11. Leaves of Piper betle L. (Piperaceae – ‘Vettrilai’), Cynodon dactylon (L.) Pers. (Poaceae – ‘Arugambull’), Azadirachta indica Andr. Juss. (Meliaceae – ‘Vembu’) and Phyllanthus amarus Schum. & Thonn. (Euphorbiaceae – ‘Keelaanelli’) are dried and powdered with the stem park of Syzygium cumini (L.) Skeels (Myrtaceae – ‘Naaval’). The powder is boiled in water and the extract is given.

 

            12. Leaf extracts of Azadirachta indica Andr. Juss. (Meliaceae – ‘Vembu’), and Phyllanthus amarus Schum. & Thonn. (Euphorbiaceae – ‘Keelaanelli’) are mixed and given.

 

B) For jaundice:

            1. Leaves of Cynodon dactylon (L.) Pers. (Poaceae – ‘Arugambull’) and Phyllanthus amarus Schum. & Thonn. (Euphorbiaceae – ‘Keelaanelli’) are grounded with the fruits of Piper nigrum L. (Piperaceae – ‘Milagu’) and extracted. The extract is given.

 

            2. Root of Hemidesmus indicus (L.) R. Br. (Asclepiadaceae – ‘Nannaari’) is powdered and given with honey.

 

            3. Leaf of Leucas aspera (Willd.) Link (Lamiaceae – ‘Thumbai’) is pasted and applied on head.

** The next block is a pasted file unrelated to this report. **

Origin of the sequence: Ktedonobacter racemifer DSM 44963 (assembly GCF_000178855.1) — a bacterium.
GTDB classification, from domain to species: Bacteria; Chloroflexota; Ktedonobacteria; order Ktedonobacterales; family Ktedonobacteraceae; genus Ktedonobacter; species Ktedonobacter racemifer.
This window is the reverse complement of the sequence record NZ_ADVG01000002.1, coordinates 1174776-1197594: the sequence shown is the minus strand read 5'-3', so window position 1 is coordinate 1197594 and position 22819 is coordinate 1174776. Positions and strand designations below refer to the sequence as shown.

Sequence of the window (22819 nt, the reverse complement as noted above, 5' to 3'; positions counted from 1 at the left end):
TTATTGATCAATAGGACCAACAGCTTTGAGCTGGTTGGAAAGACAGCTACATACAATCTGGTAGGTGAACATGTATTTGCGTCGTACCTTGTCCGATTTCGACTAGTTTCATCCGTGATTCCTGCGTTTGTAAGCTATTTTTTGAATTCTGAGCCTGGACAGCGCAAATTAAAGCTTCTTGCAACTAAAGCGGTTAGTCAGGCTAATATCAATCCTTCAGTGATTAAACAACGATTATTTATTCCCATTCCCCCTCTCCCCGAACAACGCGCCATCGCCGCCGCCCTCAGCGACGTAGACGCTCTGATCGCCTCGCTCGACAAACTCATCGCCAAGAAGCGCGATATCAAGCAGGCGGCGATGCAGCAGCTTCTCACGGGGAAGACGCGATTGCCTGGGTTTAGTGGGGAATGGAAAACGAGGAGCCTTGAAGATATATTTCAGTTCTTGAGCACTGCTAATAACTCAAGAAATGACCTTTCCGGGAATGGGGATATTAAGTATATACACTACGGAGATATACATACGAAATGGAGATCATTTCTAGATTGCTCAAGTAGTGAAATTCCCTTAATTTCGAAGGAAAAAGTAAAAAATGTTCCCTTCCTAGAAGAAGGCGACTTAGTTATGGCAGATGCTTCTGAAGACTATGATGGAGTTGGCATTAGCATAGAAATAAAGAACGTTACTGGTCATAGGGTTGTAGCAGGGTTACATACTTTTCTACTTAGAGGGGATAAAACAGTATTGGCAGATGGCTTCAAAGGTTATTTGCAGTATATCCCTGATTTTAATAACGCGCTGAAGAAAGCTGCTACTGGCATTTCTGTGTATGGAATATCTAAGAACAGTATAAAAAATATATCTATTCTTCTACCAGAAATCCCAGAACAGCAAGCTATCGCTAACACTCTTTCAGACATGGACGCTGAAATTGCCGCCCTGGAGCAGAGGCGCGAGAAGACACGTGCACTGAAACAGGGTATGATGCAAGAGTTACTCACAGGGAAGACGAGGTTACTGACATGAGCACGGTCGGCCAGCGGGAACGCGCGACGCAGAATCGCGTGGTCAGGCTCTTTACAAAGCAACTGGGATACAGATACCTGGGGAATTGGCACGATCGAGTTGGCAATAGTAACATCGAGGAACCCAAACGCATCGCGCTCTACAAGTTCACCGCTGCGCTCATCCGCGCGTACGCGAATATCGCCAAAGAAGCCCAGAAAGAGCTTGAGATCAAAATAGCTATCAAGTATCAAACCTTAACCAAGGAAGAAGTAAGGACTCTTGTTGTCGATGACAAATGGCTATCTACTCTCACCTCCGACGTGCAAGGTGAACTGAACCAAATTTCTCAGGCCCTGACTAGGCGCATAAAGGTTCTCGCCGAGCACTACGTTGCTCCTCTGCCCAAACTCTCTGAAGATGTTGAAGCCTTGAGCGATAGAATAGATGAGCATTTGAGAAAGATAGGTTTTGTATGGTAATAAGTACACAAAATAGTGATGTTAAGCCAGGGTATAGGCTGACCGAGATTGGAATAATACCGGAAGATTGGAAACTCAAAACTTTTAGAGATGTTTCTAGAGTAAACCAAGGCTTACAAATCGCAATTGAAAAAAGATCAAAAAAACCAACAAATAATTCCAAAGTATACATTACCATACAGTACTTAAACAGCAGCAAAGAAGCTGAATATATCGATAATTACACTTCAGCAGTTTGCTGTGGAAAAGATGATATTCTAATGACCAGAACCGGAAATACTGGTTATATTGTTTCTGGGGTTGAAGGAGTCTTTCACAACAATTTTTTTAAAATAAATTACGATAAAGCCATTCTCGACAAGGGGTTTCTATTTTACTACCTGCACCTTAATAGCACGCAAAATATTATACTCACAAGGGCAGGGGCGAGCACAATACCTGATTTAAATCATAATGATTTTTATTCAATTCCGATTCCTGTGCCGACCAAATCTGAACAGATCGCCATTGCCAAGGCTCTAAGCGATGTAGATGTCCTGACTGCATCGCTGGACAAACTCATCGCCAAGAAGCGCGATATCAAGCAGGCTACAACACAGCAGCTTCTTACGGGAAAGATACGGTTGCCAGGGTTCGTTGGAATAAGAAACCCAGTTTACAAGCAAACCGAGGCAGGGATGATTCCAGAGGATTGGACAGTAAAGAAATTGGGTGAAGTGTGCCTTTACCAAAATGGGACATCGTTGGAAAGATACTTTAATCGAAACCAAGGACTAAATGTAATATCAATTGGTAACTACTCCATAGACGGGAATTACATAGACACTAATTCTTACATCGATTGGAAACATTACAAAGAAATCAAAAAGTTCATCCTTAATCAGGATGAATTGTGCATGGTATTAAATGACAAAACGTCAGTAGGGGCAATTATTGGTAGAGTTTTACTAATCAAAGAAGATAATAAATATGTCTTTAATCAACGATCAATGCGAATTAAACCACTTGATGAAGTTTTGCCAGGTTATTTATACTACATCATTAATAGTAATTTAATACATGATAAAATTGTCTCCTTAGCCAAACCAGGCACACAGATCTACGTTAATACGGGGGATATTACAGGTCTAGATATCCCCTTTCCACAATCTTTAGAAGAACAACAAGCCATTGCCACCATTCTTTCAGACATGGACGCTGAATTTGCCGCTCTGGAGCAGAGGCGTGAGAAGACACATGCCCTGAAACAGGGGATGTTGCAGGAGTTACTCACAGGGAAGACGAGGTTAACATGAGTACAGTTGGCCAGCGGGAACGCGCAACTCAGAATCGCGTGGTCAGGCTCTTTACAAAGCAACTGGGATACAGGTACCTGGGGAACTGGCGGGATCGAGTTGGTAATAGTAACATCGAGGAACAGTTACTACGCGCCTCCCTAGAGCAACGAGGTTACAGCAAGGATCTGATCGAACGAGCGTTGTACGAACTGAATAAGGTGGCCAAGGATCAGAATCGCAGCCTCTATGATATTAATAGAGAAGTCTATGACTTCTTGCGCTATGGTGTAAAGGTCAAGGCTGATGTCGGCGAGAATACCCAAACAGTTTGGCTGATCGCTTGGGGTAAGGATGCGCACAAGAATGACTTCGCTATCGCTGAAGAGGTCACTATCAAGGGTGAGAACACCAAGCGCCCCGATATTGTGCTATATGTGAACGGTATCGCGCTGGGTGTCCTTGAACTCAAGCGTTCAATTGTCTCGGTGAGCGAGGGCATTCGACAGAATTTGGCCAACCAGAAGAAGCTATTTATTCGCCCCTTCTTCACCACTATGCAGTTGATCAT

4. Very young leaves of Azadirachta indica Andr. Juss. (Meliaceae – ‘Vembu’) are fried with Carum nothum Cl. (Apiaceae – ‘Omam’) and salt and powdered. The powder is given in milk.

 

            5. Leaves of Eclipta alba L. (Asteraceae – ‘Karappaan’), Phyllanthus amarus Schum. & Thonn. (Euphorbiaceae – ‘Keelaanelli’) and Leucas aspera (Willd.) Link (Lamiaceae – ‘Thumbai’) are grounded and extracted. The extract is given.

 

            6. Interior stem portion of Musa paradisiaca L. (Musaceae – ‘Vaazhai’) and fruits of Lablab purpureus L. (Fabaceae – ‘Avarai’) are prepared as a vegetable curry and given with diet.

 

            7. Leaf powder of Aegle marmelos (L.) Corr. Serr. (Rutaceae – ‘Villvam’) is given in milk of Goat.

 

            8. Leaf extracts of Cynodon dactylon (L.) Pers. (Poaceae – ‘Arugambull’) and Phyllanthus amarus Schum. & Thonn. (Euphorbiaceae – ‘Keelaanelli’) are mixed and given.

 

            9. Interior portion of Musa paradisiaca L. (Musaceae – ‘Vaazhai’) is dried and powdered. The powder is given with honey.

 

            10. Fruits of Momordica charantia L. (Cucurbitaceae – ‘Paagarkkaai’) are dried. The dried fruit pieces are fried and given with normal diet.